Now back to the asparagus, cooking the asparagus a bit first helps remove some of its water and will produce a nice textured bread. You can boil it, steam it or grill it for this recipe. But whatever you do, season it! Toss it with a little salt and pepper and taste it, because you know if it tastes good on it’s own it will taste great in the bread.
I was so excited to make this bread I posted it on my Facebook and Twitter accounts. How much fun to let people know what I was working on and get them excited too. And you know what? It worked! I had people wanting to know how the bread turned out-almost suspenseful. Kind of funny in a way, that we’ve come so far along in technology we use it to tell the world what we are doing. When back when my grandmother would make bread if you happened to stop by you would get a loaf and then later if you were lucky enough to get the call you would race over for some warm bread and butter. Oh my mouth waters as I think about it! Well I didn’t have anyone pop by for a piece of bread, which I think looks pretty good and tastes yummy too. So I’ll continue to enjoy my bread alongside my soup on this cool evening and hope for greener stalks of asparagus to come shooting up through my lawn and overpower the weeds! There is always next spring.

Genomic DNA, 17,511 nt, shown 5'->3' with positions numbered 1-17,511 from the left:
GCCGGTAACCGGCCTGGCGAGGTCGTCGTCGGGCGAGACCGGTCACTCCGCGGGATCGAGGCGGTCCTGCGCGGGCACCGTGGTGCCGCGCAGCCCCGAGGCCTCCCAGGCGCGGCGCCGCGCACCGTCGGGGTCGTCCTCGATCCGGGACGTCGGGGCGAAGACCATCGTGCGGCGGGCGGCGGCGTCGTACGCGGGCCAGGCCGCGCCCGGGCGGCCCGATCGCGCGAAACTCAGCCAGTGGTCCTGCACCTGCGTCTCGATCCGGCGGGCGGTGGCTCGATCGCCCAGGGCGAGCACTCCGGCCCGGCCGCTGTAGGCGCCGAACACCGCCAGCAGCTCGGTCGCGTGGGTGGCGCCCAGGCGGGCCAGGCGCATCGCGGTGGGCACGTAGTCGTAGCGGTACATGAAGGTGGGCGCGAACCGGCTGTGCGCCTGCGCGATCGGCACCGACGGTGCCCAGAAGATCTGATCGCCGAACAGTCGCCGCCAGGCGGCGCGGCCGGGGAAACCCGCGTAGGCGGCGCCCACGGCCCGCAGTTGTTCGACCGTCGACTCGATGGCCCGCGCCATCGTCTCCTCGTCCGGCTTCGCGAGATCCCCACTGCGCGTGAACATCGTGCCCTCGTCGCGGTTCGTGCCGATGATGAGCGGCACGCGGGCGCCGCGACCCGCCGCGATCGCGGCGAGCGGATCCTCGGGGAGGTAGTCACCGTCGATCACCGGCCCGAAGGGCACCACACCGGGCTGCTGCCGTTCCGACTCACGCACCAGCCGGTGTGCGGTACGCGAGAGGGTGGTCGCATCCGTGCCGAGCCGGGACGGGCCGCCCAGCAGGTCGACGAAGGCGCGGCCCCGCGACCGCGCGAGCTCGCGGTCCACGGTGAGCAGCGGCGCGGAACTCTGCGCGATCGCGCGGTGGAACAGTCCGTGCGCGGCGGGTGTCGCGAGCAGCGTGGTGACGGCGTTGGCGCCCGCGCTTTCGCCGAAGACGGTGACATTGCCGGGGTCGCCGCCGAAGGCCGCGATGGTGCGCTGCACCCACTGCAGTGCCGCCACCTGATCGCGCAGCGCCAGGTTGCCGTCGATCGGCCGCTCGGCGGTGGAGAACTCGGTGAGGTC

Asparagus Sundried Tomato Bread

By making small pieces of the dough and placing them in the pan, we create pull apart bread that your family will love. I used a springform pan to make it easier to pop the bread out of the pan, but if well oiled the bread will come out easily of any cake pan or pie plate.

Preparation Time: 20 minutesCook Time: 35 minutes

8 oz (250 g) fresh asparagus (about ½ a bunch)
½ tsp (2 mL) salt
¼ tsp (1 mL) granulated sugar
3/4 cup (175 mL) hot water
1 pkg (7 g) traditional active dry yeast or 2 ¼ tsp
2 tbsp (25 mL) sundried tomato oil
2 tbsp (25 mL) finely chopped sundried tomatoes
2 ¼ cups (550 mL) all purpose flour (approximately)
1/3 cup (75 mL) shredded Gruyere cheese